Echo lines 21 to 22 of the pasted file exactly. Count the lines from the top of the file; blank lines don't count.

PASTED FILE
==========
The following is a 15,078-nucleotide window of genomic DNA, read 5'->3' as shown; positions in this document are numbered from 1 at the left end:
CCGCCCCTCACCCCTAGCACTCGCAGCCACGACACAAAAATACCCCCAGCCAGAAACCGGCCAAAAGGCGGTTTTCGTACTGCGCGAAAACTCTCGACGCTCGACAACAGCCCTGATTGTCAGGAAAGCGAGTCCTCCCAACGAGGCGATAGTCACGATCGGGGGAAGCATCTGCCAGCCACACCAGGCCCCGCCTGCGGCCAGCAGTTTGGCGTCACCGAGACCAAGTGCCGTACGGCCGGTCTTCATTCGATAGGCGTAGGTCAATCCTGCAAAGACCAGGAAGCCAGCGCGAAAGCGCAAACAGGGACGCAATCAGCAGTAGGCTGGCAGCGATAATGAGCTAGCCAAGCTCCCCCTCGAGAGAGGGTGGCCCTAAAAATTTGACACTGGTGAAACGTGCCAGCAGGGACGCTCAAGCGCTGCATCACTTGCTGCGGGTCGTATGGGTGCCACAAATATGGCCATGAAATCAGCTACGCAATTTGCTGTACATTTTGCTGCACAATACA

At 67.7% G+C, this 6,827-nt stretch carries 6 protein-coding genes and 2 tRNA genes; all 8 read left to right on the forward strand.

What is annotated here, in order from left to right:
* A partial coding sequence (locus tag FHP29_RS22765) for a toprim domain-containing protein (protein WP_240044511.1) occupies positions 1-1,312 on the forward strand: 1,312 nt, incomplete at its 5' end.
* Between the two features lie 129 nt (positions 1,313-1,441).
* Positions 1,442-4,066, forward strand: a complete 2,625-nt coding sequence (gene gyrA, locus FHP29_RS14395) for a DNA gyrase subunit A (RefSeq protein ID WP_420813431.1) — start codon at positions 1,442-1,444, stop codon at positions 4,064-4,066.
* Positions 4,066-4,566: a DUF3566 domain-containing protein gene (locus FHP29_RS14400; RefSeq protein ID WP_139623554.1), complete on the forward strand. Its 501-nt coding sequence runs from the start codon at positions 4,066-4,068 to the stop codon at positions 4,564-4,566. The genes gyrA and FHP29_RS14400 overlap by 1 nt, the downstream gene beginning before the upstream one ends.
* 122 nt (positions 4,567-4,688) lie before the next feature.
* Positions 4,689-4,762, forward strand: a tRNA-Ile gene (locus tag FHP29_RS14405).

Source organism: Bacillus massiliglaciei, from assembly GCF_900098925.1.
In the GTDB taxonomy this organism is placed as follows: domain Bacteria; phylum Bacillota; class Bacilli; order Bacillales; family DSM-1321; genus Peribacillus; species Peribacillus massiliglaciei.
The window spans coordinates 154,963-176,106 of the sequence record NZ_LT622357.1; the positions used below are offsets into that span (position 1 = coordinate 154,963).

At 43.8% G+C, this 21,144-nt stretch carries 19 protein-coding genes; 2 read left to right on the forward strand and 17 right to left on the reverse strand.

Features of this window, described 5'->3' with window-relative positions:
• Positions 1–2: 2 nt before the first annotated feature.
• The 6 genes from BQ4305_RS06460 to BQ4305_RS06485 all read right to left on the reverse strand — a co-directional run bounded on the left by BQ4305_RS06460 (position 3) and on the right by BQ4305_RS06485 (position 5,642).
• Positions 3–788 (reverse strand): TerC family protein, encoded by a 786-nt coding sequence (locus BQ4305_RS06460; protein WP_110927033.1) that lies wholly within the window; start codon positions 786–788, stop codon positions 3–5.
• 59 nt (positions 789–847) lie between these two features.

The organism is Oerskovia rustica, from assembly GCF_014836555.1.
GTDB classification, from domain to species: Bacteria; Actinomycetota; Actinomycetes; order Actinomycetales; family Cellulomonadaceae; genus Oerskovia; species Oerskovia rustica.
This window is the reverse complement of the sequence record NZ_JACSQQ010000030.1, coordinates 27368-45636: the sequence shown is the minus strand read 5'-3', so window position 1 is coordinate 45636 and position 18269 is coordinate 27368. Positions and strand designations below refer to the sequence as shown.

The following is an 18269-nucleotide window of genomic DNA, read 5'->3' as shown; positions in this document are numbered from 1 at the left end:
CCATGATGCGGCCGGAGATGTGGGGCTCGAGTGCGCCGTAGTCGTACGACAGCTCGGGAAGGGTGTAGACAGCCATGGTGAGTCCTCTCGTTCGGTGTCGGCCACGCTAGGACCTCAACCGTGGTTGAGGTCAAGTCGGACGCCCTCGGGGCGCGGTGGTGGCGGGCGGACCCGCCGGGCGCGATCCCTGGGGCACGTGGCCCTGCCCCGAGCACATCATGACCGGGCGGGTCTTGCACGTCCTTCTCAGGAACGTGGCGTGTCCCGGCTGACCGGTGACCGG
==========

GTDB classification, from domain to species: Bacteria; Actinomycetota; Actinomycetes; order Actinomycetales; family Cellulomonadaceae; genus Oerskovia; species Oerskovia rustica.
This window is the reverse complement of the sequence record NZ_JACSQQ010000030.1, coordinates 27368-45636: the sequence shown is the minus strand read 5'-3', so window position 1 is coordinate 45636 and position 18269 is coordinate 27368. Positions and strand designations below refer to the sequence as shown.